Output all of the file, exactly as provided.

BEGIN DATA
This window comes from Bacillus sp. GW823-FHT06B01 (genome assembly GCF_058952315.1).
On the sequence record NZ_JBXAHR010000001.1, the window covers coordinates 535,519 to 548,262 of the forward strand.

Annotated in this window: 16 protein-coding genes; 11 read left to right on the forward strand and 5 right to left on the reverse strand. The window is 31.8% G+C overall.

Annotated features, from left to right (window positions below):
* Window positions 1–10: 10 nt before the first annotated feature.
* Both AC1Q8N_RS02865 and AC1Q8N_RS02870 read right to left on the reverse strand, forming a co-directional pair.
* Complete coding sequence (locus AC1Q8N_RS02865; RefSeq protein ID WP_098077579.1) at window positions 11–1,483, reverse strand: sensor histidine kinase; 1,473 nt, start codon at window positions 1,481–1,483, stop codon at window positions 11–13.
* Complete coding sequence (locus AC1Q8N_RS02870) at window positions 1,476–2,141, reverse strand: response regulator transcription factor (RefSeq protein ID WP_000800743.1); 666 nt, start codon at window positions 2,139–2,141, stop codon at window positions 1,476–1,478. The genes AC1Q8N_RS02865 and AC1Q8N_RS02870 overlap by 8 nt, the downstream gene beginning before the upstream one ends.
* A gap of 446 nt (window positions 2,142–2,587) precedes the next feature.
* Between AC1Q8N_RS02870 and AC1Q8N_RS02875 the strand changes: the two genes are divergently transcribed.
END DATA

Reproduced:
This window comes from Bacillus sp. GW823-FHT06B01 (genome assembly GCF_058952315.1).
On the sequence record NZ_JBXAHR010000001.1, the window covers coordinates 535,519 to 548,262 of the forward strand.

Annotated in this window: 16 protein-coding genes; 11 read left to right on the forward strand and 5 right to left on the reverse strand. The window is 31.8% G+C overall.

Annotated features, from left to right (window positions below):
* Window positions 1–10: 10 nt before the first annotated feature.
* Both AC1Q8N_RS02865 and AC1Q8N_RS02870 read right to left on the reverse strand, forming a co-directional pair.
* Complete coding sequence (locus AC1Q8N_RS02865; RefSeq protein ID WP_098077579.1) at window positions 11–1,483, reverse strand: sensor histidine kinase; 1,473 nt, start codon at window positions 1,481–1,483, stop codon at window positions 11–13.
* Complete coding sequence (locus AC1Q8N_RS02870) at window positions 1,476–2,141, reverse strand: response regulator transcription factor (RefSeq protein ID WP_000800743.1); 666 nt, start codon at window positions 2,139–2,141, stop codon at window positions 1,476–1,478. The genes AC1Q8N_RS02865 and AC1Q8N_RS02870 overlap by 8 nt, the downstream gene beginning before the upstream one ends.
* A gap of 446 nt (window positions 2,142–2,587) precedes the next feature.
* Between AC1Q8N_RS02870 and AC1Q8N_RS02875 the strand changes: the two genes are divergently transcribed.